Aston Martin and McLaren forced to sell electric cars in US

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Strict new emissions rules mean low-volume car makers can no longer benefit from higher CO2 allowances.

The US government is to end the special dispensation for low-volume car manufacturers to have their own generous targets for CO2. Instead they will have to sell electric cars, as part of wider proposals to slash vehicle emissions.

This American loophole has benefitted British manufacturers Aston Martin, Lotus and McLaren by allowing them to sell much higher-emitting cars on average than volume makers.

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However, new proposals made by the Environmental Protection Agency (EPA) as part a wider push for makers to sell on average two-thirds EVs by 2032 will end that special agreement, forcing the small-volume manufacturers (SVMs) to accelerate their EV sales in the country.

Aston Martin, Ferrari, Lotus and McLaren have all been able to negotiate their own, fairly gentle downward reduction in CO2 in recent years in recognition of the fact they sell high-consumption sports cars in the main.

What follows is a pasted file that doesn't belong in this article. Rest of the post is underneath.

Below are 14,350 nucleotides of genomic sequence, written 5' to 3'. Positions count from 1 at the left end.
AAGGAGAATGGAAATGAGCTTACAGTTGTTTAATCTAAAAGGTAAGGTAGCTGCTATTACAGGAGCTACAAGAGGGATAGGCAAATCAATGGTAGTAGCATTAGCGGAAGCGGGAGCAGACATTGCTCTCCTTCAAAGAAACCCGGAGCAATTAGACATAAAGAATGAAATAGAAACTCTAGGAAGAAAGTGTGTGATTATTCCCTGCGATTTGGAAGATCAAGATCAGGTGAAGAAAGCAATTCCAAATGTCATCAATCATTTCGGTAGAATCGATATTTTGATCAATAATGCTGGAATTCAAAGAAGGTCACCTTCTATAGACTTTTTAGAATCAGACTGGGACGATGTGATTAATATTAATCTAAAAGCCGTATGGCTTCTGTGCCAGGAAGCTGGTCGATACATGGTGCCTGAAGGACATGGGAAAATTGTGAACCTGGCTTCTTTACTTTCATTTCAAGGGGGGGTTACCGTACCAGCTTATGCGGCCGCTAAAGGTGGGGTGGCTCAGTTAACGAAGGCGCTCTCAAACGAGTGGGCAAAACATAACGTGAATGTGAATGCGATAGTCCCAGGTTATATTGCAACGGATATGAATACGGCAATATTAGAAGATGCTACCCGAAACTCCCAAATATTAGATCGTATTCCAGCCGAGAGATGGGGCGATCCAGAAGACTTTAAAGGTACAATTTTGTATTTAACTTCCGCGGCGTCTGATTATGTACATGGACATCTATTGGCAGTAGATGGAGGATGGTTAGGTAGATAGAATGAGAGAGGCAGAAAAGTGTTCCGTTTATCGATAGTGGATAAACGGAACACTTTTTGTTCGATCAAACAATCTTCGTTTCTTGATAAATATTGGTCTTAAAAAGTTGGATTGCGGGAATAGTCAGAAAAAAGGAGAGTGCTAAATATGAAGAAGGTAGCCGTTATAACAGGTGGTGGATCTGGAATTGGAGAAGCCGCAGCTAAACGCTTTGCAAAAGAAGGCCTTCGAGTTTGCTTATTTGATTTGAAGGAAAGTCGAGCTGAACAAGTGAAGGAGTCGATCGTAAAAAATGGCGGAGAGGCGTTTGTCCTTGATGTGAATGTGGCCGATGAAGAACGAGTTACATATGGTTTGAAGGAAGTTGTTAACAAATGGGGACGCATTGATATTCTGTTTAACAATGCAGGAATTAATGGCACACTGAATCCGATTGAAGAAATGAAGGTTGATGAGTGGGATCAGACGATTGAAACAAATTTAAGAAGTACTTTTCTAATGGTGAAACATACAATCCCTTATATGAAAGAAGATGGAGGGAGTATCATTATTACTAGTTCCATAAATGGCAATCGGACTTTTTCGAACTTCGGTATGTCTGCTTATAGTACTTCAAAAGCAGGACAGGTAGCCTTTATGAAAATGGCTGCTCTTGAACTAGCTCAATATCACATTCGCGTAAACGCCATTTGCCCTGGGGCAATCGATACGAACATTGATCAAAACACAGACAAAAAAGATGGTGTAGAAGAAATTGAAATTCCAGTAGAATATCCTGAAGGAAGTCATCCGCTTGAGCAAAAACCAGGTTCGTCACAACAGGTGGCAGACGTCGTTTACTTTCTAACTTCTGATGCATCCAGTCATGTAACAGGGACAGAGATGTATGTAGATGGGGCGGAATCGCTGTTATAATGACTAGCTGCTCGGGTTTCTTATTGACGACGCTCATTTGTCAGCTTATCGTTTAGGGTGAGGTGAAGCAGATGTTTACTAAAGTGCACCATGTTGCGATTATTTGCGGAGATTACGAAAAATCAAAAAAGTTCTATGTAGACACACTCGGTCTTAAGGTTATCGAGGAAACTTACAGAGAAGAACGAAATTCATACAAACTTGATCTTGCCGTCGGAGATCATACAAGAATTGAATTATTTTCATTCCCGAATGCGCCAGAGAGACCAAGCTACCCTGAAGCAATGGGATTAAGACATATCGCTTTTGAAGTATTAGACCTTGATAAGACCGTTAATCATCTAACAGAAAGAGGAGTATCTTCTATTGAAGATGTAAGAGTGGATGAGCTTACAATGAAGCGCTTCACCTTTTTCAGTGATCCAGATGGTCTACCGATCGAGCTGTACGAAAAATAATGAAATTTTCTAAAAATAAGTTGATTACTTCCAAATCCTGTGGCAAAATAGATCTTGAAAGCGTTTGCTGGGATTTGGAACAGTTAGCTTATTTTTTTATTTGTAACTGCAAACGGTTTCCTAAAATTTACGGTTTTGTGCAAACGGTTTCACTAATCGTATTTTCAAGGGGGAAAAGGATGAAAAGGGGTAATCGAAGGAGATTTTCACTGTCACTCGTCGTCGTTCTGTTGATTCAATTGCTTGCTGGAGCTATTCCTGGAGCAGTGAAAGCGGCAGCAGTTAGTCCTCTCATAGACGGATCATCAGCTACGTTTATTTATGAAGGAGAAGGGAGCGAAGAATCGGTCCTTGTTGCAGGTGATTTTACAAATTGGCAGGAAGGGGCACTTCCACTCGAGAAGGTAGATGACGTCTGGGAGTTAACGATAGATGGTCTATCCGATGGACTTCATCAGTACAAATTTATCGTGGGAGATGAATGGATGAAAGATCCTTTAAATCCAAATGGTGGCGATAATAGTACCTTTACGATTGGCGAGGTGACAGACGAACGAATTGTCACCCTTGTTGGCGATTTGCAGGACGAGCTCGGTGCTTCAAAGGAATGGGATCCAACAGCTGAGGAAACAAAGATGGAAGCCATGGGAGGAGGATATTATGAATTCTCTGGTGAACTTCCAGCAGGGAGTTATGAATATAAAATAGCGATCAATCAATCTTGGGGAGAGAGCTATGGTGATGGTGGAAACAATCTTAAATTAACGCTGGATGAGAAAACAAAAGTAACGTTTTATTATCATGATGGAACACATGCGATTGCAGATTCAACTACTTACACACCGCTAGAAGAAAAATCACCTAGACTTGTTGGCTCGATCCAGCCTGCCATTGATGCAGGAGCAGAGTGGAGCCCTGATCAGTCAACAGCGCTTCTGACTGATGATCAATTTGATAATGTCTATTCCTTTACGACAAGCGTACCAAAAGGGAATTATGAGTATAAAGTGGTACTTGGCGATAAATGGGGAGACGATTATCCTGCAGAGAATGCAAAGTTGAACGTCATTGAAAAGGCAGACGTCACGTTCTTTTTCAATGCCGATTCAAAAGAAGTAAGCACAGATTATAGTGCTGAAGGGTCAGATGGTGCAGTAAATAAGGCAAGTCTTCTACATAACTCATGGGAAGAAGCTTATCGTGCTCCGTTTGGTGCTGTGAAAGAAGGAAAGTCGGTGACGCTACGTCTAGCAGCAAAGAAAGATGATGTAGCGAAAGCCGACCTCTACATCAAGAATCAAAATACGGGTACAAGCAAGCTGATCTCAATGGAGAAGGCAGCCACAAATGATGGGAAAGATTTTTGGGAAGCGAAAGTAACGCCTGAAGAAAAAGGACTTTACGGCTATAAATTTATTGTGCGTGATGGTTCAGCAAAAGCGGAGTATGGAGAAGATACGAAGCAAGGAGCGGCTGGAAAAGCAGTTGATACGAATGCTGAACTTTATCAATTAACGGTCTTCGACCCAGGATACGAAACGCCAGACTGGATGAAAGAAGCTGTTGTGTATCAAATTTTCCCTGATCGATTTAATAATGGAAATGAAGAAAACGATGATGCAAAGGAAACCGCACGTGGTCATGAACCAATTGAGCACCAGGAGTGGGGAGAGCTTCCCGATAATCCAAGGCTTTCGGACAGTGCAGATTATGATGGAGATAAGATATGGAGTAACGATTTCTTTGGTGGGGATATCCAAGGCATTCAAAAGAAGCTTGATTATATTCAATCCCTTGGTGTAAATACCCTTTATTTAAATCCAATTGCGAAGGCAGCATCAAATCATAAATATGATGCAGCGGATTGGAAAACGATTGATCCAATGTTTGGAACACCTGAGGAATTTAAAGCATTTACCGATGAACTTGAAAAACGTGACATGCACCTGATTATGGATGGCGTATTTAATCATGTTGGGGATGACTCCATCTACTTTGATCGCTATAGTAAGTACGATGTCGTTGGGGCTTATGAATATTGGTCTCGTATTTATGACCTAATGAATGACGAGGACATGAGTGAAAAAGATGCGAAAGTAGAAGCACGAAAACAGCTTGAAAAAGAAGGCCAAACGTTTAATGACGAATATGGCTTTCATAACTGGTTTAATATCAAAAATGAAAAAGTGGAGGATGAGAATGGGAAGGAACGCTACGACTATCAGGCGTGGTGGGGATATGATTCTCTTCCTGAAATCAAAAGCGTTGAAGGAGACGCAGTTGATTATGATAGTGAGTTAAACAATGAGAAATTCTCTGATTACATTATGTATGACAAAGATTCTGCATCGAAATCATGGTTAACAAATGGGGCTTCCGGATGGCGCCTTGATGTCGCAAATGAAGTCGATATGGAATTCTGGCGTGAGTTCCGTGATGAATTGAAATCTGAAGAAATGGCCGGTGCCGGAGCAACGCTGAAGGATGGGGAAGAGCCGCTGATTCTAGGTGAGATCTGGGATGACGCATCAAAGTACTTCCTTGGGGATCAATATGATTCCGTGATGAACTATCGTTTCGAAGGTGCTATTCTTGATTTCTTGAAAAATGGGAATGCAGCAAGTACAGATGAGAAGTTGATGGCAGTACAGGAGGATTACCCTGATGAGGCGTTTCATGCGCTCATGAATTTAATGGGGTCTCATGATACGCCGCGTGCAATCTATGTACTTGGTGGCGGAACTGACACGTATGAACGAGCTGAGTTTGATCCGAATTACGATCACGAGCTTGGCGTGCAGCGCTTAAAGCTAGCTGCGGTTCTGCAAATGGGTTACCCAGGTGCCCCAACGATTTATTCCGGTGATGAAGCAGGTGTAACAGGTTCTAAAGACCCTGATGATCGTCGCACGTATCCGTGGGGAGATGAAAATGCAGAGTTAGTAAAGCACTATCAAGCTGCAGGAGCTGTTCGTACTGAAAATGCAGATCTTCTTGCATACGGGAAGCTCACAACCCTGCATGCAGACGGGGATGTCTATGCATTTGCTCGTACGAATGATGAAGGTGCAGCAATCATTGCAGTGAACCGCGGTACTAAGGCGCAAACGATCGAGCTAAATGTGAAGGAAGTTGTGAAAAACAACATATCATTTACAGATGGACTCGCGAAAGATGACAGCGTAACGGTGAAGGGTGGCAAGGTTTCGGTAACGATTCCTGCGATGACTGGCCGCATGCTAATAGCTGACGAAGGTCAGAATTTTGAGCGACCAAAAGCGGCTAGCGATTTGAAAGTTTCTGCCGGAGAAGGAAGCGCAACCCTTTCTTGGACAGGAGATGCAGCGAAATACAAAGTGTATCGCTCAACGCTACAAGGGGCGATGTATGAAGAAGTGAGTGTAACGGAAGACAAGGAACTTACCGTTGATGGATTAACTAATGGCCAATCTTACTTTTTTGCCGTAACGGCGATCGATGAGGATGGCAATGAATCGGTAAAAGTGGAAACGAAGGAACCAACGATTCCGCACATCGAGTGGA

For example, Aston Martin agreed to cut its average CO2 output from 431g per mile (268g/km) for 2017 model-year cars to 376g/mi for those sold in 2021. Ferrari, meanwhile, had to drop from 421g/mi to 373g/mi.

Any manufacturer selling fewer than 5000 cars a year in the US could apply. However, the EPA now believes the shift to electrification means these companies will now be able to cut CO2 at the same speed as bigger car makers.

The EPA said in a document that the rules were initially laid out when vehicle electrification technologies were in their “relative infancy” but now more firms are switching to EVs.

“The landscape has fundamentally changed,” it said. “The EPA believes there is no reason SVMs cannot adopt similar technological approaches with enough lead time.”

To help SVMs, they will be given a two-year lag compared to volume car makers, meaning the new tougher regime will start in 2029 rather than 2027 and they will have to hit average CO2 levels to the proposed average of 82g/mi (51g/km) in 2034 rather than 2032. The EPA is consulting whether to keep even this dispensation and subject SVMs to the same timeline, though.

However, like the larger companies, SVMs will have the option to buy credits from those who exceed the CO2 targets set and so raise their average target.

America is a key market for the likes of Aston Martin, Ferrari and McLaren, having been a source of welcome profit for the brands over the years.

So far, McLaren hasn’t named a date to start selling an EV, while Aston Martin and Ferrari have said they will launch EVs in 2025.

Lotus, meanwhile, has said the new Emira sports car will be its last ICE creation. Thanks to ownership by Chinese giant Geely, it has already launched an EV – the Eletre large SUV – and will unveil an electric sedan later this year.

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